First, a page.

John Kricfalusi Net Worth

How rich is John Kricfalusi?

John Kricfalusi net worth is
$10 Million

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John Kricfalusi net worthy of: John Kricfalusi is a Canadian animator, tone of voice actor, manufacturer, writer, and movie director who includes a net value of $10 million. John Kricfalusi was created in Chicoutimi, Quebec, Canada in Sept 1955. He’s most widely known for creating The Ren & Stimpy Present. Kricfalusi also founded the computer animation company known as Spumco. He was terminated by Nickelodeon in the Ren & Stimpy Present in 1992 and began directing and creation animated television advertisements aswell as music movies for artists such as for example Tenacious D and Bjork. He was also credit with creating the initial cartoons to be produced exclusive online. He in addition has worked in tv over the Ripping Close friends and Ren & Stimpy “Adult Party Toon”. Kricfalusi provides gained two Annie Honours and was nominated for Primetime Emmy Honours for Excellent Animated Applications (For Programming 1 HOUR or Much less) for The Ren & Stimpy Present in 1992 and 1993.

en.wikipedia.org/wiki/John_Kricfalu


Interesting Facts

#Fact
1He dislikes talking about his "embarrassing 80's flat period"-referring to his really early artwork, specifically. He is also not proud of his tenures on many 1980's cartoon shows such as The Snorks, He-Man and the Masters of the Universe (1983), etc.
2He dismissed his contributions to the video game Yoake No Mariko as "pretty bland".
3While he liked working on The Jetsons (1962) revival he hated the character Orbity, and he would often try to work in scenes where he got abused, some of which actually made it into the show.
4Billy West refuses to work with him ever again, citing having a bad experience with him on and off The Ren & Stimpy Show (1991). In particular, Kricfalusi demanded West quit the show alongside him in order to force the network to hire him back even though West needed the job and could have been blacklisted alongside Kricfalusi had he done it and failed.
5His main influence is Robert Clampett and he also names Chuck Jones, Frank Sinatra, Kirk Douglas, Milt Gross, Tex Avery, Peter Lorre, The Three Stooges, Al Jolson, Bing Crosby, Dean Martin, Elvis Presley, Don Martin and Robert Ryan.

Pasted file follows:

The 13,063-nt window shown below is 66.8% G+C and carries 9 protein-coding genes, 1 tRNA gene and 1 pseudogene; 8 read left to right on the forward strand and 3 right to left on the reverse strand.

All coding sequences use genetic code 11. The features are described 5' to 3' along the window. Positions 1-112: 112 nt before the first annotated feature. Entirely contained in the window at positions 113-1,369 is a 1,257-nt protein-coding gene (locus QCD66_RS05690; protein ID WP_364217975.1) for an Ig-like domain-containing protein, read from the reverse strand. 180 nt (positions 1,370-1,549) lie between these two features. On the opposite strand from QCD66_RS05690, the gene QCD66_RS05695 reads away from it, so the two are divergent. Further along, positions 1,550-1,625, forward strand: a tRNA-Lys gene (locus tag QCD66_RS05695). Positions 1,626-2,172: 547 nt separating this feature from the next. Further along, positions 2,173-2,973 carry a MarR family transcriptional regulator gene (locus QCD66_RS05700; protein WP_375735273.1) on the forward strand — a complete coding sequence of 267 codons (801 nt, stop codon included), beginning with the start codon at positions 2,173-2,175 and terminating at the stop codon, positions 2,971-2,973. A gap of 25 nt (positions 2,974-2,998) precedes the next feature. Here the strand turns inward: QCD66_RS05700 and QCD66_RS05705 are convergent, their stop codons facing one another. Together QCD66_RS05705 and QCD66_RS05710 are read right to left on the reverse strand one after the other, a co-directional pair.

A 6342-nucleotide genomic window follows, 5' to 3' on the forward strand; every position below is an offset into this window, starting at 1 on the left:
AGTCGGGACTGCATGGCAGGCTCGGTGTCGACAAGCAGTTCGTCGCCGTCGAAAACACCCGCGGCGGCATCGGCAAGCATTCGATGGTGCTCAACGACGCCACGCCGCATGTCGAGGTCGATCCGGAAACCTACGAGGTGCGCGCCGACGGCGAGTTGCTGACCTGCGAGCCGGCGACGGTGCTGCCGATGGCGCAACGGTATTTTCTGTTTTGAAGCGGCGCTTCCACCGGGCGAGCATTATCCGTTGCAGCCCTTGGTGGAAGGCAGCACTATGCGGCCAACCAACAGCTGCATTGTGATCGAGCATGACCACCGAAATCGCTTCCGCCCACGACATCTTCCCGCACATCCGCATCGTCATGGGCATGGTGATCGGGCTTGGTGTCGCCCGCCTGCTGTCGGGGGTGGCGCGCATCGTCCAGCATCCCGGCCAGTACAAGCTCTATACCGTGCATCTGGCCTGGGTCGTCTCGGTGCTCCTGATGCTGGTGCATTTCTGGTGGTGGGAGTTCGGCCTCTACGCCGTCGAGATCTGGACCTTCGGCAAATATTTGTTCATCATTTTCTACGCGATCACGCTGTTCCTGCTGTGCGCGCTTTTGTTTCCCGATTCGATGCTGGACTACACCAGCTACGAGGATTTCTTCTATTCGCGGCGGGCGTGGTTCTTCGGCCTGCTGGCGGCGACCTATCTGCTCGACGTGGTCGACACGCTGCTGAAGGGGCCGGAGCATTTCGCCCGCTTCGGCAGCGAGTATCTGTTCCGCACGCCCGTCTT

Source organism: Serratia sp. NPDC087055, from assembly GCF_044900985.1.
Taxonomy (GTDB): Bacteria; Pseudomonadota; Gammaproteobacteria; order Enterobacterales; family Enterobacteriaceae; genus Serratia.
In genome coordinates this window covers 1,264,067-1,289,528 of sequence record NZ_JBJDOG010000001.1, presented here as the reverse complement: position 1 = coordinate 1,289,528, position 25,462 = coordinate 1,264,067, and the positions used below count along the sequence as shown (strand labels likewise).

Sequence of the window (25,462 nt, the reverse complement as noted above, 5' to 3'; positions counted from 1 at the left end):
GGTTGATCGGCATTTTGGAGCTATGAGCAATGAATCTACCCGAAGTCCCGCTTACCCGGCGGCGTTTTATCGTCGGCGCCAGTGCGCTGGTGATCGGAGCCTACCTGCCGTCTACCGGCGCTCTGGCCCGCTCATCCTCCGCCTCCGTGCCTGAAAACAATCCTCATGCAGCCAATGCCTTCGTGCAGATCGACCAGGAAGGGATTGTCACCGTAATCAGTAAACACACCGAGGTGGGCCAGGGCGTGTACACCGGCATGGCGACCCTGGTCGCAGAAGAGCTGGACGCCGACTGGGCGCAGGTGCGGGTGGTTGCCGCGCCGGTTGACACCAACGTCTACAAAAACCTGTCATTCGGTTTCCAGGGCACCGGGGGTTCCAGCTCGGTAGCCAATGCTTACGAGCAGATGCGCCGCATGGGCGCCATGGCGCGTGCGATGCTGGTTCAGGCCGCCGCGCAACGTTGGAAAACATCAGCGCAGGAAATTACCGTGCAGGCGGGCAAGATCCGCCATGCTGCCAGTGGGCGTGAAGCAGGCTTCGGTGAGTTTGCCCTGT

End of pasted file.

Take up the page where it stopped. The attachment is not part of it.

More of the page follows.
6He disliked Ren & Stimpy 'Adult Party Cartoon' (2003), because of how he was (supposedly) forced to add strong adult themes. That being said, he considers Ren & Stimpy 'Adult Party Cartoon': Altruists (2003) to be the best episode of Ren and Stimpy he's ever made.
7Nearly sued Trey Parker and Matt Stone, because the South Park (1997) character Mr Hankey was similar to his cartoon short, "Nutty the Friendly Dump". It was eventually proved to be a coincidence.
8He is mostly self-taught, having only spent a year in Sheridan College, barely attending class. He acquired his skills largely by copying cartoons from newspapers and comic books as a child, and by studying cartoons and their production systems from the 1940s and 1950s.
9He has warned his fans to not study his cartoons, but rather all of his influences-"For everything I did right, there were a ton of mistakes.".
10He has deeply regretted some of the decisions he made in his works, such as his use of eyes that squish in the middle to form a ) shape (which he only meant for the storyboards and never actually wanted them in the final cartoons) as well as many of the mistakes he made in his cartoons, such as one scene of Stimpy's eyes defying proper perspective (which was a sloppy mistake, but "everyone thought it was on purpose") and claiming that many TV cartoons (such as Animaniacs (1993)) had made "whole styles out of his mistakes.".
11He claims that he can barely watch The Ripping Friends (2001), since the whole show was meddled with by the network.
12He refused to give himself credit for his directorial role on The Ren & Stimpy Show: Robin Hoek/Nurse Stimpy (1991). He thought it was so bad that he credited himself as "Raymond Spum" instead, out of embarrassment.
13He claimed that he went into cartooning because it was the only job he could do well enough to get paid for.
14He's best remembered for Ren and Stimpy, but John considers George Liquor to be his "strongest character".
15His father supposedly never had a high opinion of his interest in becoming a cartoonist instead of taking up a "manlier" profession like sports, and regularly made fun of his shrimpy stature. Any time he portrays father figures (such as Anthony's Dad or George Liquor), he's clearly working some issues out.
16Does not use scripts, he uses storyboards.
17He based the voice of Ren from The Ren & Stimpy Show (1991) on Peter Lorre. While that of Stimpy (voiced by Billy West) is based on Larry Fine of The Three Stooges.